The U.K.-based firm Vitis PR sought to answer this question by testing 60 of these free sites. The company issued a series of press releases through the various sites and evaluated them based on five factors, notably whether the release appeared on Google and whether journalists and bloggers actually paid attention.
For each service, Vitis submitted four press releases, two about its clients and two about the firm itself.
“Free PR distribution websites have been getting more and more popular in light of the current economic climate,” the study said. “But, which sites are a scam, which actually offer you the free PR distribution service you want to get your release online, and which offer you even more, such as links and syndication to other sites?”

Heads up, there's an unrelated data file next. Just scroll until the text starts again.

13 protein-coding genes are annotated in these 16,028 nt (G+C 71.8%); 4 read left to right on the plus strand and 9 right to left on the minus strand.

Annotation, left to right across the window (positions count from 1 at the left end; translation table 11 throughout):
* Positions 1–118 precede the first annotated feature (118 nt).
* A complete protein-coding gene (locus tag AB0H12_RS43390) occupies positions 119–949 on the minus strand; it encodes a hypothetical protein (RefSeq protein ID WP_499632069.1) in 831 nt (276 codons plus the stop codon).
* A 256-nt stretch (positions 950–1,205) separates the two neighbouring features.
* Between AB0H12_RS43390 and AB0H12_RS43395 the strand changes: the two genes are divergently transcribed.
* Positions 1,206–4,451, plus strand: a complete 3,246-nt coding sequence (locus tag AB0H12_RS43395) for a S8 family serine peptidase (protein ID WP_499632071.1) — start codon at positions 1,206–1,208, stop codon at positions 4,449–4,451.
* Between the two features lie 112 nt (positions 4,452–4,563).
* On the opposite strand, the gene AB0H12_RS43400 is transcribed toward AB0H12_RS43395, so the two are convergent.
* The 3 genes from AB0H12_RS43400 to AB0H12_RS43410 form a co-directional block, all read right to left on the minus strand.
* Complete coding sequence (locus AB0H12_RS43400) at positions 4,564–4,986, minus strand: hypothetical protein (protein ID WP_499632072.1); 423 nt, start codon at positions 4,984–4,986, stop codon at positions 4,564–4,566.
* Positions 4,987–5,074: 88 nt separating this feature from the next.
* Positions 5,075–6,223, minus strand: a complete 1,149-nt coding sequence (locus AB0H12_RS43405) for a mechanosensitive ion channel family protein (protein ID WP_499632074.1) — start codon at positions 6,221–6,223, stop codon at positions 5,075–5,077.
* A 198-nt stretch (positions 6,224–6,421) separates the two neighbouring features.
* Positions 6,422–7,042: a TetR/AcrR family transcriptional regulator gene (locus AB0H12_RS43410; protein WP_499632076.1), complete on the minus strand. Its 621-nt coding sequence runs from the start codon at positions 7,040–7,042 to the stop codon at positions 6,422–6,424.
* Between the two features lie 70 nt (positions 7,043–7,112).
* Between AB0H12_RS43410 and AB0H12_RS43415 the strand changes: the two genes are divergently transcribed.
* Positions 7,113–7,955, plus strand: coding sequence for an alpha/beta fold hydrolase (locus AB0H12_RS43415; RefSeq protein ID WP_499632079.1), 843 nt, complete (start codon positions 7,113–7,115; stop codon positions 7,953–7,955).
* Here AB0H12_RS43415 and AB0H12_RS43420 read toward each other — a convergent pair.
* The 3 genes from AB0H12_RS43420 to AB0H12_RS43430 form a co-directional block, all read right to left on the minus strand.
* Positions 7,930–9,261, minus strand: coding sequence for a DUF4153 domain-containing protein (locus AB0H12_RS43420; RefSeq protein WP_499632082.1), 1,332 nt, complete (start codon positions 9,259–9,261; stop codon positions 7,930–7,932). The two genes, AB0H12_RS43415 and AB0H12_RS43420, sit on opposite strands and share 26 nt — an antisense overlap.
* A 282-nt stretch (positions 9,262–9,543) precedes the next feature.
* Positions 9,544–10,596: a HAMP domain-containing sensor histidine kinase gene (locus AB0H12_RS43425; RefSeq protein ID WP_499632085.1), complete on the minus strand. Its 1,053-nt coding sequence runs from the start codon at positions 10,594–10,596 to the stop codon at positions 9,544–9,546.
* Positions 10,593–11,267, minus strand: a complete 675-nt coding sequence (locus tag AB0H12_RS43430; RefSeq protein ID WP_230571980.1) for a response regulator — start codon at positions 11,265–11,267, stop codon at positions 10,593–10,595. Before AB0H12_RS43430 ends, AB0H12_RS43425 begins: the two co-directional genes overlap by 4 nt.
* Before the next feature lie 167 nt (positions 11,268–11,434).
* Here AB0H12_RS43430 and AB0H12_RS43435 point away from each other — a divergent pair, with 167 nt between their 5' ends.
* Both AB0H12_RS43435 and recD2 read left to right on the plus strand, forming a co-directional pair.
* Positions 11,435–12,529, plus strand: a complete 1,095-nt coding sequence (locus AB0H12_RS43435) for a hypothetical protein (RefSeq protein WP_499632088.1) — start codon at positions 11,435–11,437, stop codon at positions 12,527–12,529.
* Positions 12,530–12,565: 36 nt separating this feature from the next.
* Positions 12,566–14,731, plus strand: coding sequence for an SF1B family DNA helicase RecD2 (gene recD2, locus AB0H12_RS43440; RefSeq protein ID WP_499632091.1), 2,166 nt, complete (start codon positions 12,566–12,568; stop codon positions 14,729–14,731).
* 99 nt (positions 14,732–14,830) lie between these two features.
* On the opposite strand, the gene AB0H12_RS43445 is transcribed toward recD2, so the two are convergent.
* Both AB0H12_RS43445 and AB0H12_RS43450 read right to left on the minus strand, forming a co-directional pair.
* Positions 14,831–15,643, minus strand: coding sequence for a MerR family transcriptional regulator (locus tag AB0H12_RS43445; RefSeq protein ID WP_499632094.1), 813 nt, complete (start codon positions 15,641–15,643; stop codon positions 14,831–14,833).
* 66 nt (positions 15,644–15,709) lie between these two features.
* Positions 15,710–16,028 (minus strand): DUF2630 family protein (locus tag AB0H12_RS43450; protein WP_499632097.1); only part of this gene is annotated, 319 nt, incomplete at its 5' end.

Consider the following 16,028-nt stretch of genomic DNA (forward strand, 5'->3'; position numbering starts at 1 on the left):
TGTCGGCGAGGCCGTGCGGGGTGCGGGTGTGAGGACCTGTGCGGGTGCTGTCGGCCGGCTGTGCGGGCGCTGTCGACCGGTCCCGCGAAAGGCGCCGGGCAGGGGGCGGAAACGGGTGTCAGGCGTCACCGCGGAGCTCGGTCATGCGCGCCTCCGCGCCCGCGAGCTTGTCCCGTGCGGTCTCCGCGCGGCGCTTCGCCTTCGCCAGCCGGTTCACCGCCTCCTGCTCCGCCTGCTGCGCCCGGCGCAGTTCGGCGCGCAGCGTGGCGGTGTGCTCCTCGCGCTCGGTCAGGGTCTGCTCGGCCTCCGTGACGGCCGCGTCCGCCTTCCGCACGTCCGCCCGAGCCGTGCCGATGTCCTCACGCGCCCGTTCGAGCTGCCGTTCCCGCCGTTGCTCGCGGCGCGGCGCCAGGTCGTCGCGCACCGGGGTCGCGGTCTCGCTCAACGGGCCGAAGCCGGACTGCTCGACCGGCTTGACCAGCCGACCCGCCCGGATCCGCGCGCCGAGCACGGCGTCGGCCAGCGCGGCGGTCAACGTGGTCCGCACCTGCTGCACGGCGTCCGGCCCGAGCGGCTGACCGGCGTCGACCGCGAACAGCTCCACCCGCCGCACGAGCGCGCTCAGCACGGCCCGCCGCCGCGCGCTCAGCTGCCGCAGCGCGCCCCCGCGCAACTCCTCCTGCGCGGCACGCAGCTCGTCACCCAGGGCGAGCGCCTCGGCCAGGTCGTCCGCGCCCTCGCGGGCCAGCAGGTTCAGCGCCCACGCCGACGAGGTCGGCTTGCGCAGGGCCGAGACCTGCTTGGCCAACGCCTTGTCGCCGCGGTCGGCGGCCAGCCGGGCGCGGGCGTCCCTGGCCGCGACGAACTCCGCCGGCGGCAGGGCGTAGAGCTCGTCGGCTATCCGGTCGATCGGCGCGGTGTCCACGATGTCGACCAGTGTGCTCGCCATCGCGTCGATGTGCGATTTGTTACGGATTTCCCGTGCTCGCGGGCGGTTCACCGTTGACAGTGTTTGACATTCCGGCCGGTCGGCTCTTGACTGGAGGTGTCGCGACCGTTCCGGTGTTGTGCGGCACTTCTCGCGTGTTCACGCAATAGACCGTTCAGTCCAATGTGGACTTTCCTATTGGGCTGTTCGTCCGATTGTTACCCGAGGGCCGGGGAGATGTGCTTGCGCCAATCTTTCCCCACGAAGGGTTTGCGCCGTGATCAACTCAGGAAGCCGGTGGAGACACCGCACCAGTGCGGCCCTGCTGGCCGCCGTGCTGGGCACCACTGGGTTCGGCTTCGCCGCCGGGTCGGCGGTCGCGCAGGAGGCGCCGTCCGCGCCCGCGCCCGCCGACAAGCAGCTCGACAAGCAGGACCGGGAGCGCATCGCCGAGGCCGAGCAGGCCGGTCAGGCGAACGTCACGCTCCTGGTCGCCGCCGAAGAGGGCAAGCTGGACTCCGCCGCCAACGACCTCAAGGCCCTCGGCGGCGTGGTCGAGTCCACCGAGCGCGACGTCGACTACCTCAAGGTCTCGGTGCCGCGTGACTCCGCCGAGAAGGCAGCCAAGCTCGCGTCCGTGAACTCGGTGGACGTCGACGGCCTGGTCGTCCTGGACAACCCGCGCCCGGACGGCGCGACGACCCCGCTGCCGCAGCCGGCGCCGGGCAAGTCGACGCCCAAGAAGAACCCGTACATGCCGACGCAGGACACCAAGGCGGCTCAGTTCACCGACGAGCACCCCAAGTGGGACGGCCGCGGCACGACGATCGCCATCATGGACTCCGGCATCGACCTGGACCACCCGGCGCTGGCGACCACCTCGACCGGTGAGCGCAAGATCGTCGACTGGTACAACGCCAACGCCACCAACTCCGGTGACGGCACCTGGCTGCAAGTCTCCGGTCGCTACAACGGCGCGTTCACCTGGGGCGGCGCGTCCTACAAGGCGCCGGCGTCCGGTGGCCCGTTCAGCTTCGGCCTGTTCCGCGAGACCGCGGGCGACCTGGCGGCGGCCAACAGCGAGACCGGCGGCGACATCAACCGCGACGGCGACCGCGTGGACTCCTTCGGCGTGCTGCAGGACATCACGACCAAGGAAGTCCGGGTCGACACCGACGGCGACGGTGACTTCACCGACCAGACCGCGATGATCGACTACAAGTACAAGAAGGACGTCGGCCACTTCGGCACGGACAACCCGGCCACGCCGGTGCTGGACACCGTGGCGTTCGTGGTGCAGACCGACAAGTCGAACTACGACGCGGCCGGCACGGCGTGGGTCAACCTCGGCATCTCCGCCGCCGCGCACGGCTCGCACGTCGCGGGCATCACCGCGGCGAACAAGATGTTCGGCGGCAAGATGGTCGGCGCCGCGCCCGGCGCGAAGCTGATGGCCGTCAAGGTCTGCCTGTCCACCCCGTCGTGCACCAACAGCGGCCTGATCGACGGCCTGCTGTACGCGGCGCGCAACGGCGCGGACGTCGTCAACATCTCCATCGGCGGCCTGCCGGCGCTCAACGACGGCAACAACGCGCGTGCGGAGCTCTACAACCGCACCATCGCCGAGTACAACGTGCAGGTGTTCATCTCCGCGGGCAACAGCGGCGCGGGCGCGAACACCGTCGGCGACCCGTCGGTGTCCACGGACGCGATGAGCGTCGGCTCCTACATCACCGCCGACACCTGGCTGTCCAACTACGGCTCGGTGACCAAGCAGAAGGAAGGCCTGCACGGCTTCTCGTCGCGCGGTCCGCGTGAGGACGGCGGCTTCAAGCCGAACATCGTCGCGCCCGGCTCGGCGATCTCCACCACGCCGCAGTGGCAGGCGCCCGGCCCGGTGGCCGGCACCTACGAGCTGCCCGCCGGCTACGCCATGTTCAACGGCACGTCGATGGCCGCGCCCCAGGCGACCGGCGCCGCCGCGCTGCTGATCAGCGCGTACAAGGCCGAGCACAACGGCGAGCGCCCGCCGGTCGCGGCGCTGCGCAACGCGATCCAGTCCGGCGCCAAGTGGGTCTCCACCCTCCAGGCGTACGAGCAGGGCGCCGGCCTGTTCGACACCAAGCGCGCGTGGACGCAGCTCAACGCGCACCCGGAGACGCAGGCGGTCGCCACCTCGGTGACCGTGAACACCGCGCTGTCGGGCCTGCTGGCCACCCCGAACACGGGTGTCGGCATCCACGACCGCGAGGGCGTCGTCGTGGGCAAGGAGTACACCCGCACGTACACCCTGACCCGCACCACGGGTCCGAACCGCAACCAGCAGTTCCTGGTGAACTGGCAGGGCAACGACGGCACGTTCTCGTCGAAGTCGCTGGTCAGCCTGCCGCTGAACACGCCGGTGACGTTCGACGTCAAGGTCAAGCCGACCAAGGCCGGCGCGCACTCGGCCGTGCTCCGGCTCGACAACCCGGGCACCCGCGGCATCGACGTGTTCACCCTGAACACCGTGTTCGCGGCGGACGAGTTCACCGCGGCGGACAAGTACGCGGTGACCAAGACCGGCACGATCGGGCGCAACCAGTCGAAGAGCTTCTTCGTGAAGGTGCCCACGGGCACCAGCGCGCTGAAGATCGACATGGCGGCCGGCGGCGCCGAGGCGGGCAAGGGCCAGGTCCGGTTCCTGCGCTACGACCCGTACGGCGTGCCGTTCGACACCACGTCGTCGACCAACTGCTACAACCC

According to the study, none of the services proved effective at piquing the interest of journalists.
“To be fair, we did expect this result,” the study explained. “It is rare enough for someone to pick up news from some of the premium paid-for news wires and given the volume of free press releases being pumped out these days we would have been (pleasantly) surprised to find any pick up of our releases.”